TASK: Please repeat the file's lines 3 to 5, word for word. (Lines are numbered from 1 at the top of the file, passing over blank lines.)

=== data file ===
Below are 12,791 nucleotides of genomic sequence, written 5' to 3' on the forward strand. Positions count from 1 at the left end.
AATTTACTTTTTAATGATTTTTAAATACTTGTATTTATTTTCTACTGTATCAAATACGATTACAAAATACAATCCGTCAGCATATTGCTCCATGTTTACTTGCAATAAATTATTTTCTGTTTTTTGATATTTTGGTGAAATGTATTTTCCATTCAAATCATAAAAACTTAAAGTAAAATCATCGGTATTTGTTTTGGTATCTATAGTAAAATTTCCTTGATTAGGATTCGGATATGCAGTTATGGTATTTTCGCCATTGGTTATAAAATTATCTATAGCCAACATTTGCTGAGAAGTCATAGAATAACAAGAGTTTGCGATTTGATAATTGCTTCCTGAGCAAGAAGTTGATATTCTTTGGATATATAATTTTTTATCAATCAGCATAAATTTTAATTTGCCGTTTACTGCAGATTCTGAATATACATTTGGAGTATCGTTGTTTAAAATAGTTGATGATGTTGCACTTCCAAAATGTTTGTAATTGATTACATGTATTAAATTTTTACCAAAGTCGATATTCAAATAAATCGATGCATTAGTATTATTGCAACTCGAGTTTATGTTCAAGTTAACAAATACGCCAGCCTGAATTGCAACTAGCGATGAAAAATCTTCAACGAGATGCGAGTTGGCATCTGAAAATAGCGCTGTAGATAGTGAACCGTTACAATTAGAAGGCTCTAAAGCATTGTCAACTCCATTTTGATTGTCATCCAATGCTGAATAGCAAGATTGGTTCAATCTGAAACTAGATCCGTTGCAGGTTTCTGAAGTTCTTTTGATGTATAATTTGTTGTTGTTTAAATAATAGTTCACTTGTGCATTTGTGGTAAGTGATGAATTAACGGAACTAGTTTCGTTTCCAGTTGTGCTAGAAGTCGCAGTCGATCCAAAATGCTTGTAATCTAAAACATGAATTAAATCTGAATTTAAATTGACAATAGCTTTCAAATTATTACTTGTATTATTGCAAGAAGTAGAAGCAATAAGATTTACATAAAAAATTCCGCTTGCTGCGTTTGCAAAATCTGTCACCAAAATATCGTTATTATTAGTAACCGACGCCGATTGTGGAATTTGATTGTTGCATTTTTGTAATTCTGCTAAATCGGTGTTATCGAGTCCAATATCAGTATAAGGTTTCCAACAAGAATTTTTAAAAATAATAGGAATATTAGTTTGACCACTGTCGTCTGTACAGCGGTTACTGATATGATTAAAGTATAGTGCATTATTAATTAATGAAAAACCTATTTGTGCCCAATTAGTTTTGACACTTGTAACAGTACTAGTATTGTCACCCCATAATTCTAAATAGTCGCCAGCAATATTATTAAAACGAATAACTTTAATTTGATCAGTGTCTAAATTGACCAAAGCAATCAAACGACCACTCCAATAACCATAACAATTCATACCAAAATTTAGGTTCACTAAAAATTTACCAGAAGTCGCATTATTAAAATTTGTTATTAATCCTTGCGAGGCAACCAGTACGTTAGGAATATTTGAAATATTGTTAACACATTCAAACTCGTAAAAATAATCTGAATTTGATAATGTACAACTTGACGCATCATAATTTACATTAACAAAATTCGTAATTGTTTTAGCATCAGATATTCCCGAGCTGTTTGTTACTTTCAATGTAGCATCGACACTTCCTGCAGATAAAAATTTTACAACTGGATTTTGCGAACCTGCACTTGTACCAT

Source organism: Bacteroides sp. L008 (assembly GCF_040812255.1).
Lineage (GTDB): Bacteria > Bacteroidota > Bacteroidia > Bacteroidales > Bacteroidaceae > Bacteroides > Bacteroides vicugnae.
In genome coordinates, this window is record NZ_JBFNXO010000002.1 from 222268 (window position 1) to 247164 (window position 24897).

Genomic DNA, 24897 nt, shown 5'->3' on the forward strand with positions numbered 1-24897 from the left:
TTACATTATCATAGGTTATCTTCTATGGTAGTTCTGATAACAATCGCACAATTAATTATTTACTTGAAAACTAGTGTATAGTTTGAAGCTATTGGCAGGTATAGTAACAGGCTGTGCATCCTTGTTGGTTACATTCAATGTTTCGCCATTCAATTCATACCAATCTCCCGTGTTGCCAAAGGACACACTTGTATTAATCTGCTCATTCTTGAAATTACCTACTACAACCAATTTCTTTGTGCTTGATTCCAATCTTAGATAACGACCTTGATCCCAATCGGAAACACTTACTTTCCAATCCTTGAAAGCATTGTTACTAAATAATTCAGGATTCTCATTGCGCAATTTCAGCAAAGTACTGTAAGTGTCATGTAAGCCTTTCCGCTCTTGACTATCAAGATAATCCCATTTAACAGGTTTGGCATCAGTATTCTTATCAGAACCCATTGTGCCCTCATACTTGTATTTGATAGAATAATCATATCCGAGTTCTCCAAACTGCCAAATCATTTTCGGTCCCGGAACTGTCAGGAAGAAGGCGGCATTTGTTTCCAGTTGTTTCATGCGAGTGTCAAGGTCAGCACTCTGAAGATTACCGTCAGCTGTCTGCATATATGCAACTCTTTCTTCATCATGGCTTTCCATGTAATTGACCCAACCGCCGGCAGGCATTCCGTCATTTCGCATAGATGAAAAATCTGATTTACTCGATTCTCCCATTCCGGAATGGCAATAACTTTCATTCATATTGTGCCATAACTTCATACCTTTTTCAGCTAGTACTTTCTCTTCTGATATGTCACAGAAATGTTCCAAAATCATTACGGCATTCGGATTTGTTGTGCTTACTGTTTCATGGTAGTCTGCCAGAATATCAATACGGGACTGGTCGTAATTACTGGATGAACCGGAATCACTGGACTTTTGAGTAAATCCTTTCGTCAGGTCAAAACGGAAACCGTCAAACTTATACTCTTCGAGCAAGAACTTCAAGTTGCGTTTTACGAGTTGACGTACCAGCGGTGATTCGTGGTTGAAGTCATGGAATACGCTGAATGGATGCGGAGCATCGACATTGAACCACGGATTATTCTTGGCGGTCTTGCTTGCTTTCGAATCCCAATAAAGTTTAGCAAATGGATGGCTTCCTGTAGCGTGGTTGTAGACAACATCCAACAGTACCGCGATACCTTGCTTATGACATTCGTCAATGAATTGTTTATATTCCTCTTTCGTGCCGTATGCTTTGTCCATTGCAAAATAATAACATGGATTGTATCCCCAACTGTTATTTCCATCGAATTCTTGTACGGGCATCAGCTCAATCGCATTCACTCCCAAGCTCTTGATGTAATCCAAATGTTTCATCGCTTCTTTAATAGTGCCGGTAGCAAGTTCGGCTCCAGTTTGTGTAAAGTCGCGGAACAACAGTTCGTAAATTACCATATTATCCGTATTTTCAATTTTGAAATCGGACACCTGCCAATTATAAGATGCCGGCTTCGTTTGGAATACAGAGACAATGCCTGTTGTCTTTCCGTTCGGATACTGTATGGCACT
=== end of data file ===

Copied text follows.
Source organism: Bacteroides sp. L008 (assembly GCF_040812255.1).
Lineage (GTDB): Bacteria > Bacteroidota > Bacteroidia > Bacteroidales > Bacteroidaceae > Bacteroides > Bacteroides vicugnae.
In genome coordinates, this window is record NZ_JBFNXO010000002.1 from 222268 (window position 1) to 247164 (window position 24897).